By Andrew Stuart
Cacti and succulents, grasses, shrubs and trees – arid as it is, the Trans-Pecos is filled with plant life. In fact, the plant diversity of the Chihuahuan Desert far exceeds that of lusher parts of Texas.
But for a hungry desert dweller, there’s one pressing question about that thorny abundance – how to turn it into food.
As early as 11,000 years ago, Native peoples had cracked the code. In an arroyo in Brewster County, archeologists recently excavated the continent’s oldest known earth oven. Earth ovens would became a cornerstone of indigenous life in the Southwest.
From Midland to Lubbock, West Texas sites have shed light on the first North Americans. Archaeologists call these people Paleoindians. As early as 13,000 years ago, they hunted mammoths and giant bison on the plains.
But evidence of Paleoindian life in the Trans-Pecos has been scarce. The Center for Big Bend Studies, at Sul Ross State University in Alpine, pursues archeology in the Big Bend. Finding Paleoindian material has been a priority.
In 2010, the Center caught a break. Homer Mills, manager at Brewster County’s O2 Ranch, was hunting a lost cow when he noticed blackened earth in an arroyo bank. The Lykes Foundation owns the O2, and collaborates with the Center. Mills thought he’d found something important.
He was right. The arroyo had exposed a dozen buried hearths – the oldest dating back 11,000 years.
Andy Cloud is the Center’s director. He’s excavating the Paleoindian find – called the Genevieve Lykes Duncan Site.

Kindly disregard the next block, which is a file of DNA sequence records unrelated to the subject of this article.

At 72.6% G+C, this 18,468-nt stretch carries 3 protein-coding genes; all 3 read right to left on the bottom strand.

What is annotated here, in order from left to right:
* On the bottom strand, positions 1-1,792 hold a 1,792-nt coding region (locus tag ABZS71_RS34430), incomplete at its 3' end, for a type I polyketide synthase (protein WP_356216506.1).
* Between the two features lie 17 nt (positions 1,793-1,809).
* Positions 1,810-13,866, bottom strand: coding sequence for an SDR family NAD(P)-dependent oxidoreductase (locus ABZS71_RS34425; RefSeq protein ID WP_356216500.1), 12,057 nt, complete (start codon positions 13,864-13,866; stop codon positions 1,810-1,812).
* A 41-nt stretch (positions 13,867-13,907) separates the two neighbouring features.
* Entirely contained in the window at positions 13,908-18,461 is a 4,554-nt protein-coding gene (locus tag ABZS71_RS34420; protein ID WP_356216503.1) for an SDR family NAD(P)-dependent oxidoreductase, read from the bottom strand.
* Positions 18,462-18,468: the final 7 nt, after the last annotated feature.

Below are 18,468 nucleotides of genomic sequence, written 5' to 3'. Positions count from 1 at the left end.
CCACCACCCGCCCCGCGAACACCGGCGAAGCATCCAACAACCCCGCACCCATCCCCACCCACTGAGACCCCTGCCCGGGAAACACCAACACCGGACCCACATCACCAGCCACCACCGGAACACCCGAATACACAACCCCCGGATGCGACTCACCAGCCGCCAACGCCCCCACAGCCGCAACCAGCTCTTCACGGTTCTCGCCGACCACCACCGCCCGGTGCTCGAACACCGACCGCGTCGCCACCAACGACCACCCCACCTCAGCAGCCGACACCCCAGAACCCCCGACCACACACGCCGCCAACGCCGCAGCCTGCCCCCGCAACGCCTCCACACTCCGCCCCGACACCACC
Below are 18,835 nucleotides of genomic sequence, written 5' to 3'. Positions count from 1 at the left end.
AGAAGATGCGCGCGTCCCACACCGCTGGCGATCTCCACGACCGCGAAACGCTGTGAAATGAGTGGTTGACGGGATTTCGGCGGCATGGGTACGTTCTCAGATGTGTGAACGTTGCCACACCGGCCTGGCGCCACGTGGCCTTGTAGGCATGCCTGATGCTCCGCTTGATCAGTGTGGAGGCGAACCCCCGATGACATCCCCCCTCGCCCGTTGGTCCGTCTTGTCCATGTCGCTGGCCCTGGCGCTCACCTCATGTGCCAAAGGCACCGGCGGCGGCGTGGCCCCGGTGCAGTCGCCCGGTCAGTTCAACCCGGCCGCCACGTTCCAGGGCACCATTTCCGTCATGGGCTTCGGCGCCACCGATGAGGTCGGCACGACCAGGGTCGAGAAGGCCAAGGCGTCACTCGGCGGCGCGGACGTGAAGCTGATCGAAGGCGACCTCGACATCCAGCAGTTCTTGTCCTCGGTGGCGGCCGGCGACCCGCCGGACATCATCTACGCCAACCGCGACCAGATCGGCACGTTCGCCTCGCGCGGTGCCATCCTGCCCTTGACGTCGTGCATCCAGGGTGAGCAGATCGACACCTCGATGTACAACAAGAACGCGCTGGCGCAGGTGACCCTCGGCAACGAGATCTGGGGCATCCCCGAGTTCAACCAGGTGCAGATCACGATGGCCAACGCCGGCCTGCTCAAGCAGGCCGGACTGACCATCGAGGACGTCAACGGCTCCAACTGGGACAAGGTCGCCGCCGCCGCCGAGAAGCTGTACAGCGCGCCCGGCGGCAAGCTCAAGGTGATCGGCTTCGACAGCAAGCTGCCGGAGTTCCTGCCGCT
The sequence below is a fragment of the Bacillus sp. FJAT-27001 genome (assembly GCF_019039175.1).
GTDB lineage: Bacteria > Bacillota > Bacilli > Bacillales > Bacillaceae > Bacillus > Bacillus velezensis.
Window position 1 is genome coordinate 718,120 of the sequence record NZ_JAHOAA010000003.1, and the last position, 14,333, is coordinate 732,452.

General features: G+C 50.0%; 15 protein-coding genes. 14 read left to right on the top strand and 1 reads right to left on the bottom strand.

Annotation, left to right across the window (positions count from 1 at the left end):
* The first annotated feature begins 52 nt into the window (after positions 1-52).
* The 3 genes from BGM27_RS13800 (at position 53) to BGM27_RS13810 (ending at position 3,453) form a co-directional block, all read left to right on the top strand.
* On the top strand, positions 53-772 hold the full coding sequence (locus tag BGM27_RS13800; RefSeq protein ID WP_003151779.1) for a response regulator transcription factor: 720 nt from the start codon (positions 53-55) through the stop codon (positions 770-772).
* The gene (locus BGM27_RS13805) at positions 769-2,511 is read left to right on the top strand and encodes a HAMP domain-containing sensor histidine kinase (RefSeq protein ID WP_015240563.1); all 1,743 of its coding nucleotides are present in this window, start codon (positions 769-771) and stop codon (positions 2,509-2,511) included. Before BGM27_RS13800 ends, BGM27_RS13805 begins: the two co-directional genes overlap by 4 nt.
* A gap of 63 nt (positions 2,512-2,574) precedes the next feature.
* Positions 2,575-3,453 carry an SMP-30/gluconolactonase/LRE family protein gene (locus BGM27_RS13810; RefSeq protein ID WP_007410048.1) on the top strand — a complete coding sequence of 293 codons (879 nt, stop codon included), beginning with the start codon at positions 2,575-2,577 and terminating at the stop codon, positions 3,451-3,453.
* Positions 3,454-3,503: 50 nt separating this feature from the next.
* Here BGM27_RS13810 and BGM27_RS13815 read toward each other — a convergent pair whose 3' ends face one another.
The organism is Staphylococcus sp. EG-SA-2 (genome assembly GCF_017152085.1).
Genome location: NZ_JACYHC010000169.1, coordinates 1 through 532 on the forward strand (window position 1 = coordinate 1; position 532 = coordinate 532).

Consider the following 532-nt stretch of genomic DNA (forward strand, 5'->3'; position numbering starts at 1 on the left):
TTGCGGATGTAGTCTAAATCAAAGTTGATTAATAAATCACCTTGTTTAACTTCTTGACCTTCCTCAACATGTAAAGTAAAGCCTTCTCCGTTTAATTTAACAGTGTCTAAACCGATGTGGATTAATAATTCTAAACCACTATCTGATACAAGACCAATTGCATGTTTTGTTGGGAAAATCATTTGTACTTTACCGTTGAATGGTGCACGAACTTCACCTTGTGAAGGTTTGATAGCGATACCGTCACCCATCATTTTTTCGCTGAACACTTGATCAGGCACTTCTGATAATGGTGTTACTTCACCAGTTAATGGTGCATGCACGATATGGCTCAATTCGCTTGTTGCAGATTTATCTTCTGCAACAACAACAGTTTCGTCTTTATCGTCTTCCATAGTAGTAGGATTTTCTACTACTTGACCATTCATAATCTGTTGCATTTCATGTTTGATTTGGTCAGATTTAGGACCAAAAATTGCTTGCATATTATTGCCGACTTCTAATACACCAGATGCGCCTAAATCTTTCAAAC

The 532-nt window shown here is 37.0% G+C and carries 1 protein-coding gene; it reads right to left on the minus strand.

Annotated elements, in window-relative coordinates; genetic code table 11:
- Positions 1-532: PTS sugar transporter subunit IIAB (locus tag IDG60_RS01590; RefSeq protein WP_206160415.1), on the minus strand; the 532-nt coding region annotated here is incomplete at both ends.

“You’re walking on the surface of the site – without that arroyo, you’d have no clue there was anything buried down below,” Cloud said. “We’ve been looking for this kind of a site for years and years out here, and this is one of the first that we actually found that’s buried and intact.”
Agave, sotol, lechuguilla – they’re signature plants of the Big Bend. In pits with heated rocks, the Paleoindians buried the hearts of these plants, and let them cook for days.
“What it provides you is like a simmer-switch on your stove,” Cloud said. “You can cook at lower heat and longer duration. The Natives found that there were plants out here – there was a lot of sustenance locked up in complex sugars, and normal cooking wouldn’t break those down where you’d get the sustenance. Opening up that food source allowed the desert to have a much greater carrying capacity for human populations.”
Specialists have analyzed charcoal and plant particles from the ancient hearths. The Paleoindians cooked agaves. They used other familiar plants to heat the rocks.
“I like to cook wood fire in the backyard with mesquite – the prehistoric inhabitants had a similar preference,” Cloud said. “Mesquite shows up left and right. We had cane cholla show up. We had creosote bush show up. Now, you think – do you want to cook with creosote bush? Maybe not. We’re not finding a whole bunch of it. Maybe you throw a sprig or a few springs in to keep the bugs down.”
Archaeologists have found more recent earth ovens outside the Southwest. They were used to cook wild onions in present-day Central Texas, palm-tree hearts in the Mississippi Delta.
But earth ovens were central to the “desert lifeway” – they were a fixture of Native life here into the 19th century. The Spanish called Apaches of the Trans-Pecos the “Mescalero” – for their practice of roasting mescal, or agave, in earth ovens.
The ovens may have been invented here.
Cloud brought Steve Black, a Texas State University anthropologist, to the O2 site. Black is regarded as the “guru” of earth ovens, Cloud said.
“He basically gave me his blessing on everything I’ve been saying about this being the earliest intact example,” Cloud said. “And he actually did say that he had long suspected that maybe the desert was where this technology first took hold. We can’t yet prove that, but there is a suggestion that that could be the case. Here you had a huge storehouse of food that was untapped. Human ingenuity, their needs – it could well have happened here.”
The Genevieve Lykes Duncan site is a major archeological find. And it tells an ancient story of humans and the natural world in West Texas.